Extremely sophisticated hackers, possibly from the Iranian government or another state-sponsored actor, broke into the servers of a web authentication authority and counterfeited certificates for Google mail and six other sensitive addresses, the CEO of Comodo said. The March 15 intrusion came from IP addresses belonging to an …
Comodo declining to name the reseller
means that they themselves must be considered compromised. Worse is that private keys to other-CA signed signing certificates are also compromised. And they're not telling which there either.
Though users of ie and anything else that uses the windows certificate store aren't helped by knowing which certificates are compromised: Removing them yourself just results in the relevant micros~1 processes silently(!) adding them back(!) at the next store access or windows update. It's clearly not up to you who to trust, according to them.
The whole PKI is rife with this sort of silliness, and is why I don't think the whole thing does what it says on the tin. It's merely a way to expensively sell numbers that cause your domain name in the browser bar to turn gold or green or whatever the colour of the week is. And ultimately, that doesn't mean Joe Average User is supposed to understand what it means.
So what's the basic problem with SSL? Well, it's built for function. If it doesn't work, it doesn't work and blocks people from what they want to do, causing popups or errors-within-the-browser-window that mainly serve to annoy, not inform, the end user. CRLs work the same, but have opposite function. When that doesn't work, compromised certificates slip through. A rather insidious hole to abuse.
The exciting crypto part is reasonably well-tested though even things like side-channel attacks aren't to be ruled out. But certificate handling remains the boring, neglected part. It starts with hopelessly convoluted attributes and whatnot that make its encoding, chew toy ASN.1, look sane by comparison. Few people know what any of that even means, nevermind the variations by which various browsers interpret it all. CRLs? Don't work. Meaningful error messages? Say what? You're lucky the browser bar may or may not change colour. Clear paths to recover from compromise? Ha ha!
And the kicker? The very model. Pay some shady company like verisign an exorbitant sum to issue a certificate for a year --meaning compromise will last that long too, worst case-- that is supposed to protect you from, well, those they don't take money from. They're a commercial entitiy. Systemic safety built in right there.
That certificate issuing thing isn't special; just about any SSL implementation can do it. With openssl or mozilla's nss installed (that you get "free" with most mozilla's other software) you have the tools. But if you do you'll just get nagged at by your browser, by comparison unreasonably much nagged at.
The thing that makes CAs special is having a self-signed signing certificate stuffed in the world's certificate databases as "trusted". Go take a look in your browser's certificate store. How many of those "trusted" CAs would you trust? Have you any idea what sort of sites they issue certificates for? Or how they do it? Therefore, do you know what it means, what standards they applied? Have you made informed judgements on whether you wish to trust any of them? Provided you can, which in the case of the micros~1 store you plain can't; in other cases the process is so obscure only PKI geeks bother.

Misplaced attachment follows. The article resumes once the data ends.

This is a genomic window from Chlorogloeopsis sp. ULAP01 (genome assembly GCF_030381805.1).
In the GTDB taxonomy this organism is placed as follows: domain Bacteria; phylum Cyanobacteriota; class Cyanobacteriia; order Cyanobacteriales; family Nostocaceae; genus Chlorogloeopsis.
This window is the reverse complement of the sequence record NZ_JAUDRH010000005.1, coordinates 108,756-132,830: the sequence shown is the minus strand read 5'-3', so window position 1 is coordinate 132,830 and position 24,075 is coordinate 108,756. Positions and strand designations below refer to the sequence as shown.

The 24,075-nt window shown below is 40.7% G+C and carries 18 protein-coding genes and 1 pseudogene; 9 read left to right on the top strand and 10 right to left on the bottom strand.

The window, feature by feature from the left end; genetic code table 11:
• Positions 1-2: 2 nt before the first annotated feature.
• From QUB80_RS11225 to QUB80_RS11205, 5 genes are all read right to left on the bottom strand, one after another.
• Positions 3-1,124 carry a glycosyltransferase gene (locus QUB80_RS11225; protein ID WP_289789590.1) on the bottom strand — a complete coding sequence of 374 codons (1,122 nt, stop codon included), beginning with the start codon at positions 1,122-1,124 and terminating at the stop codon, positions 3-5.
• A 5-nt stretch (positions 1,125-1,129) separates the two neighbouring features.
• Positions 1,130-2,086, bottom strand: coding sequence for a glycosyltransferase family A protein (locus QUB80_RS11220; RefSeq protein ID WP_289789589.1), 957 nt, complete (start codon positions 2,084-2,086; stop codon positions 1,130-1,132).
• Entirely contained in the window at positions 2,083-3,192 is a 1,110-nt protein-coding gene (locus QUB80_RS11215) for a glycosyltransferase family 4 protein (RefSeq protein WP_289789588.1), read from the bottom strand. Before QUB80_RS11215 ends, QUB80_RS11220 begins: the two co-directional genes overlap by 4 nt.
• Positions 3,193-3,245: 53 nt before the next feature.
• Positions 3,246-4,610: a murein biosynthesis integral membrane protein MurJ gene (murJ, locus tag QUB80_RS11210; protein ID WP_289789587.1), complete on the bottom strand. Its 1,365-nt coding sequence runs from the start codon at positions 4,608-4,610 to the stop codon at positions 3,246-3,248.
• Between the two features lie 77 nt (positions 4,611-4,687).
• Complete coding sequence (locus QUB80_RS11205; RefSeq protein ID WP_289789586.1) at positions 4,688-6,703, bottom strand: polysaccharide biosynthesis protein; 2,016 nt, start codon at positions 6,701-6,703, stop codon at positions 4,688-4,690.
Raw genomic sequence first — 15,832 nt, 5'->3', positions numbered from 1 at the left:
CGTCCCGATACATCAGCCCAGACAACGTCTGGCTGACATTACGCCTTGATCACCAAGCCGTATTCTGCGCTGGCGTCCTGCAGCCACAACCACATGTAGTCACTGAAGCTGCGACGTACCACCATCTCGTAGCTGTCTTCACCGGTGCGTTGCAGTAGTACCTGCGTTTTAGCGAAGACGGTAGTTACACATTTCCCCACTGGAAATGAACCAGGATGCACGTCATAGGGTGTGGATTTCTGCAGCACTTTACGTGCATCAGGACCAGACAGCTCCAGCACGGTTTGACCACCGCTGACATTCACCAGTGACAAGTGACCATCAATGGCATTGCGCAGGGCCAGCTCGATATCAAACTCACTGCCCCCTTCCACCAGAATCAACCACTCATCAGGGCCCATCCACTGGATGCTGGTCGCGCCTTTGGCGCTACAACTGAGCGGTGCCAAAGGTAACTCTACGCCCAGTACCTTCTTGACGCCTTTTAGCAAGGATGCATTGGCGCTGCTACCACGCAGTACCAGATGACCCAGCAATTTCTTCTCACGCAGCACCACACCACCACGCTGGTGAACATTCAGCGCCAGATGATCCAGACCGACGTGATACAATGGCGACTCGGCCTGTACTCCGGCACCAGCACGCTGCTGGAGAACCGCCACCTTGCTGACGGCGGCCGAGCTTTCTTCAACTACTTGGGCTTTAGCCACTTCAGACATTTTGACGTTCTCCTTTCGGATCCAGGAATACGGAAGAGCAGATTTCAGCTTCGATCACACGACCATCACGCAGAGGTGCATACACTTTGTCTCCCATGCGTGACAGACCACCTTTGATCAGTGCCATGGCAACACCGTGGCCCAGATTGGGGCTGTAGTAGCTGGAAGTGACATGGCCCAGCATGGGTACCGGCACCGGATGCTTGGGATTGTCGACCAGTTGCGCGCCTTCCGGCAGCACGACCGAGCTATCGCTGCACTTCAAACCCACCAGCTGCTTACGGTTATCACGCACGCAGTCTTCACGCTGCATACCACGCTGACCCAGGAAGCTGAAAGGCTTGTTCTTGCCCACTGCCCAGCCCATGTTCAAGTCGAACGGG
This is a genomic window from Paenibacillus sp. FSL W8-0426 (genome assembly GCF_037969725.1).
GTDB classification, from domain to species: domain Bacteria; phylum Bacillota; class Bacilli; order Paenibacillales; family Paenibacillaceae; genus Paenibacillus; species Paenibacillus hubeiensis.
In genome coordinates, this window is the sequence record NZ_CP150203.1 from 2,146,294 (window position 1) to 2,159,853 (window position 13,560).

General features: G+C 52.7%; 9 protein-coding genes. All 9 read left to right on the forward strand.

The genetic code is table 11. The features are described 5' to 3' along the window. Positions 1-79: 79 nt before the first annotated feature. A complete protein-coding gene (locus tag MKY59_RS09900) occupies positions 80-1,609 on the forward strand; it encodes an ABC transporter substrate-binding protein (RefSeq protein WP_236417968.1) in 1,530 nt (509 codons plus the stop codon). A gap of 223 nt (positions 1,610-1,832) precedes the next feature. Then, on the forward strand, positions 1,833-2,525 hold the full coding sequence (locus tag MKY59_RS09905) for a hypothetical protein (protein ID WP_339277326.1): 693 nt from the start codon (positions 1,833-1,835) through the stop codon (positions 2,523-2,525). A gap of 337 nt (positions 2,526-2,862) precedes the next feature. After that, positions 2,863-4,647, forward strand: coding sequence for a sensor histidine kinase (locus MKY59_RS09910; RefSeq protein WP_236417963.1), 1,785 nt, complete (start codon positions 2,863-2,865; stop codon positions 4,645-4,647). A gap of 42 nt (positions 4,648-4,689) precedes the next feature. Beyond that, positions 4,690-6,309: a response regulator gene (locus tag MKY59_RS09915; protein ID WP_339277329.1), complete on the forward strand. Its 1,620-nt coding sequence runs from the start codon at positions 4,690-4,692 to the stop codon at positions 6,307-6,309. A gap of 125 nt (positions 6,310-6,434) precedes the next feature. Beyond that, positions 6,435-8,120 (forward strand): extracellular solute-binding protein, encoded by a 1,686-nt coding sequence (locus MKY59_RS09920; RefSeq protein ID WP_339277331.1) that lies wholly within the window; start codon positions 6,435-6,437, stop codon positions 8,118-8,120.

The CA structure behind SSL remains more accidents waiting to happen. I'm surprised it doesn't happen far more often. Then again, crypto nerd Appelbaum only noticed when he actively started to look. Appelbaum's page is quite interesting, and not just because of what he did: Notice how just finding out the compromises is something that has just about everyone not into that have their eyes thoroughly glaze over.
The elephant in the room, though, is the curious silence and covering of the root CA for the compromised RA (USERTRUST), and the large browsers doing exactly the same. Why?
They're commercial entities, so why not apply "free market" on this end, too? Probably because of (perceived) interests with other clients, or even interest in protecting this house of cards, excuse me, valuable security system. Perchance free market doesn't work so well for this. So perhaps we should stop paying CAs or their resellers so much. Maybe time for a different model, and do away with PKI and its associated commercial circus, no?
Wasn't there an issue with COMODO (or one of its lucrative resellers) several years ago? For the longest time, after every windowsupdate/firefox update, I would manually re-delete all of the COMODO CAs from both IE and FF.
SSL itself is ok. The problem is and always has been the CA handling and "chain of trust" problem. The system is broken and anyone with a reasonable knowledge of this stuff knows that it's been broken since day 1. As the OP says though, there's way too much money involved in the business to let anything like "fit for purpose" get in the way. It's a scam. Pure and simple.
The only certificates you can truly trust are those that you issue and sign yourself. Anything else is just paying someone somewhere for ...well ...for what exactly? What does your hard-earned buy you when you go to someone like Verison? Very little indeed. And hugely overpriced very little with it.
"investigators have determined that other non-Comodo accounts held by the partner were also compromised around the same time."
So someone who works at the un-named partner was in on the heist. Solves the mystery nicely if you ask me (which, I'm forced to concede, you didn't).
There are always going to be inside jobs, as long as people work for companies.
I don't run a root CA
I simply have a self signed CA that I use internally. The files required to generate a new certificate are never used on a machine that itself is connected to the internet, which is common advice when setting up your own CA. funny how none of the big boys follow it.